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White-Belted Ruffed Lemur

The White-Belted Ruffed Lemur (Varecia veriegata subcincta) is an arboreal (tree-living) primate mammal in the Lemuridae family of lemurs. It is a sub-species of the Black-and-White Ruffed Lemur. It is also known as the Northern Black-and-White Ruffed Lemur.

The White-Belted Ruffed Lemur has fluffy black and white fur. Its stomach, tail, hands and feet, forehead, face, and crown are black. It is white on the sides, back, and back legs. It has a distinct white belt around the middle of its body. It has a black nose, small ears, and bright orange eyes. Its tail is long, black, and bushy. 

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CREATURE FEATURE: Guianan Brown Capuchin

The Guianan Brown Capuchin (Sapajus apella apella) is an arboreal (tree) primate in the Cebidae family of monkeys. It is also known as the Brown Capuchin, the Guianan Black-Capped Capuchin, and the Pin Monkey.

The Guianan Brown Capuchin has dark brown-grey, rough fur, and a long thick tail. It has black hands and feet. The cap or tuft is a bunch of hair on its forehead that looks like a wig or a hat. It has a prehensile tail that is strong and able to grasp branches.

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Jackson’s Forest Lizard

The Jackson’s Forest Lizard (Adolfus jacksoni) is a small to medium-sized reptile in the Lacertidae family of wall lizards. It is a lacertid. 

The Jackson’s Forest Lizard is long and slender with shiny scales and a long tail. It has brown stripes on either side of its body with rows of greenish spots. It has a pale underbelly. It has large black eyes with yellow eye rings. It has short legs with five toes on each foot.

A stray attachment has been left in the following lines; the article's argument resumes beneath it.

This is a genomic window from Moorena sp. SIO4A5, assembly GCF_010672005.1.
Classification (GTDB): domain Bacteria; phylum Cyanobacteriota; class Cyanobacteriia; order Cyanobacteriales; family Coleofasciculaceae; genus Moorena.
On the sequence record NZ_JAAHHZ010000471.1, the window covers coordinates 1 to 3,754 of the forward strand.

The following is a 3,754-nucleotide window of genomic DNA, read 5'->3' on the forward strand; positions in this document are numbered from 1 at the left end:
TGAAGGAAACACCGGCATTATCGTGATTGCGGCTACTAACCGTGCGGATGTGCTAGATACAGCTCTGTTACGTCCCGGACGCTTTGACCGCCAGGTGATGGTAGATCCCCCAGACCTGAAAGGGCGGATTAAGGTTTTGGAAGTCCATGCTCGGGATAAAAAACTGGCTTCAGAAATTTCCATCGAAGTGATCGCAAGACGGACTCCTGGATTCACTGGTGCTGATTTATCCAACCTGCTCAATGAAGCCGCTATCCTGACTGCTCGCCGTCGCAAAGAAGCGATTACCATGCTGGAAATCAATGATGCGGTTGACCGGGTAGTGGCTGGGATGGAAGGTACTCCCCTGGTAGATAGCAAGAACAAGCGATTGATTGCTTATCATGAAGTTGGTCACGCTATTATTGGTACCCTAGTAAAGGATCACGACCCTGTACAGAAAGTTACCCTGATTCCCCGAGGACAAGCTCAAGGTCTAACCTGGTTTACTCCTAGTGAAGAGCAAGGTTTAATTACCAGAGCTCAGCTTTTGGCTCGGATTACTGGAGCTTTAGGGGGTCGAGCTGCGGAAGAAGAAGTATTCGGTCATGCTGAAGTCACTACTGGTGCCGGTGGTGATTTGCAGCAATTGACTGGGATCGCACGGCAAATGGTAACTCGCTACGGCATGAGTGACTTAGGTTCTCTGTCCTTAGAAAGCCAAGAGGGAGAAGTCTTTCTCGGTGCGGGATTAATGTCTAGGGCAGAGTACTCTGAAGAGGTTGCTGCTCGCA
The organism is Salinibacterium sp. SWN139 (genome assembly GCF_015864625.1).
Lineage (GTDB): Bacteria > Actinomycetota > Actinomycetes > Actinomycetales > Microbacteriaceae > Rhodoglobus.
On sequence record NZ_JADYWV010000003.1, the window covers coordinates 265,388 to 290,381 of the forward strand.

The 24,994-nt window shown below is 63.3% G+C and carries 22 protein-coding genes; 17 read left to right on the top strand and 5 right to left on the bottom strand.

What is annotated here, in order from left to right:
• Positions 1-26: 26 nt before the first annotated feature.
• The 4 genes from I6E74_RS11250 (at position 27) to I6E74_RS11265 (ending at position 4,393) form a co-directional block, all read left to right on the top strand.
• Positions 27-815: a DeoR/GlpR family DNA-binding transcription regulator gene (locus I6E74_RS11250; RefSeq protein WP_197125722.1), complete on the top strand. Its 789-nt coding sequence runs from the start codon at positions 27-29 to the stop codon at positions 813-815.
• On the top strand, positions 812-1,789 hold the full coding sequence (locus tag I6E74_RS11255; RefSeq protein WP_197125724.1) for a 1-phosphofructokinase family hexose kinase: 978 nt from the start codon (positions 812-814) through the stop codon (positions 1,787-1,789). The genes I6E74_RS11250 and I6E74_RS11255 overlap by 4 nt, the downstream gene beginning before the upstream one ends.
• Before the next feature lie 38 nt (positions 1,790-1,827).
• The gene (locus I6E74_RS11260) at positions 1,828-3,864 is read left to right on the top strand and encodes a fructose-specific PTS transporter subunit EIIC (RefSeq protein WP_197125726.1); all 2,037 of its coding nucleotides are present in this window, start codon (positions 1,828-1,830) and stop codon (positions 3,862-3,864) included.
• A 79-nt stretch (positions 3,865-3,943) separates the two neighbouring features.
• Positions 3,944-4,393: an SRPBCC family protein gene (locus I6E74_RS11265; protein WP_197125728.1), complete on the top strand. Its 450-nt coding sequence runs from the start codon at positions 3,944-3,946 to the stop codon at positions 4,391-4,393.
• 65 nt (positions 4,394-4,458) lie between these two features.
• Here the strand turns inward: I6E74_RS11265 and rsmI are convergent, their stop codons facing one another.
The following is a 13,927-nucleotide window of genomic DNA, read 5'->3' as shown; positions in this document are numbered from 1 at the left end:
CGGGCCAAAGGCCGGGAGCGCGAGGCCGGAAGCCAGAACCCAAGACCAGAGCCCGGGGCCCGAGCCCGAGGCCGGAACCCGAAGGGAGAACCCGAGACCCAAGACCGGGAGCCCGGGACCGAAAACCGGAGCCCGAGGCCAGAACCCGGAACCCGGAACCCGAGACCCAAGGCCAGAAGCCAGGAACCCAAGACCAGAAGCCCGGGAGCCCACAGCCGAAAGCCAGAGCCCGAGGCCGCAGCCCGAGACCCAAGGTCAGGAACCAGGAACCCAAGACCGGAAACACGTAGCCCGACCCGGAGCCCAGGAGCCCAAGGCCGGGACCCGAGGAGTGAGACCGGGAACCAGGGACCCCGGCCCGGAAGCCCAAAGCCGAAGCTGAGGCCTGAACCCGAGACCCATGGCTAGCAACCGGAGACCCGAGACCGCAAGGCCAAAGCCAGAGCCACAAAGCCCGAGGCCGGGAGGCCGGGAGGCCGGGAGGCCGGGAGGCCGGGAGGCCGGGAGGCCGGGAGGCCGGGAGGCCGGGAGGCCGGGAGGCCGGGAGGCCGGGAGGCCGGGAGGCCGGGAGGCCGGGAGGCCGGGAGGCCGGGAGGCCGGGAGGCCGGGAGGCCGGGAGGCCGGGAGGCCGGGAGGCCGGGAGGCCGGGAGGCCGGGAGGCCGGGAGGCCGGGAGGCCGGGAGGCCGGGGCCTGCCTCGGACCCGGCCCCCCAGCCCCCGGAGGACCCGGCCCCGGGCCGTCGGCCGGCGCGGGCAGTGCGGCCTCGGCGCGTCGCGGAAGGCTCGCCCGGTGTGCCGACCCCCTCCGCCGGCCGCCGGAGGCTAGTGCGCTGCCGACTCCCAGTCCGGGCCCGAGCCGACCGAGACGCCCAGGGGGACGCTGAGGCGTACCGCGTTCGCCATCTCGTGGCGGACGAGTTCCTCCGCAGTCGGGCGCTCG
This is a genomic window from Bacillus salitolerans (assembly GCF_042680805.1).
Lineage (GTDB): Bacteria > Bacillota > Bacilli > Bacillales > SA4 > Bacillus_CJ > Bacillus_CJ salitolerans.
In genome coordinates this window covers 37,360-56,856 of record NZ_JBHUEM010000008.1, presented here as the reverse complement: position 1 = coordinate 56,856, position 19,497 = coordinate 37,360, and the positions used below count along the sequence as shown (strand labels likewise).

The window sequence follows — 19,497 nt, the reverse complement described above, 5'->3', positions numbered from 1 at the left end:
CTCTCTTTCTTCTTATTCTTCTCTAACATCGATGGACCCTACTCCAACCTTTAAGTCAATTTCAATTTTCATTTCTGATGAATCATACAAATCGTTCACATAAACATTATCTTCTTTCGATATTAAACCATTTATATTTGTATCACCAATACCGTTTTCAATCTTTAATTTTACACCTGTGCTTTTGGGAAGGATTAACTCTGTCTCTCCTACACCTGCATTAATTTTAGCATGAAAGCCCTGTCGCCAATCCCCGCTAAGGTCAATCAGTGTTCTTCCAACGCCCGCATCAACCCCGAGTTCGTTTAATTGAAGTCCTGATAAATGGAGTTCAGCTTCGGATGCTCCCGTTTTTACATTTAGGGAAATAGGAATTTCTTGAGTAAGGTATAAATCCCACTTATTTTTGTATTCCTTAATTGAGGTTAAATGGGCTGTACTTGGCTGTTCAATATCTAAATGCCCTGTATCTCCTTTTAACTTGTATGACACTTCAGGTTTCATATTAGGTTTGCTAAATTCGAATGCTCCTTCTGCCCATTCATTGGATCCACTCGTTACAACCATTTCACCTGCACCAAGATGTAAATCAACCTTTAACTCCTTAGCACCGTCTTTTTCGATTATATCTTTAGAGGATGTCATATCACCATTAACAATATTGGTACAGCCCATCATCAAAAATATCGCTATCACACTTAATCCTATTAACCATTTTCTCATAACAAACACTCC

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CREATURE FEATURE: Eastern Vine Snake

The Eastern Vine Snake (Thelotornis mossambicanus) is a venomous reptile in the Colubridae family of vine snakes. It is also known as the Eastern Twig Snake, African Creep Snake, or the Savanna Vine Snake. It is a colubrid snake.

The Eastern Vine Snake is a thin, grey snake, with a beige underbelly. The top of its head is green, often with black speckles. Its body also has speckles. Its eyes have horizontal pupils, often in the shape of a keyhole. When startled, it inflates (swells) its throat to show black spots between its scales. 

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CREATURE FEATURE: Amazon Tree Boa

The Amazon Tree Boa (Corallus hortulanus) is a reptile in the Boidae family of non-venomous, colubrid, boa constrictor snakes. It is a boid (pronounced bo-id). It is also known as the Garden Tree Boa or the Macabrel.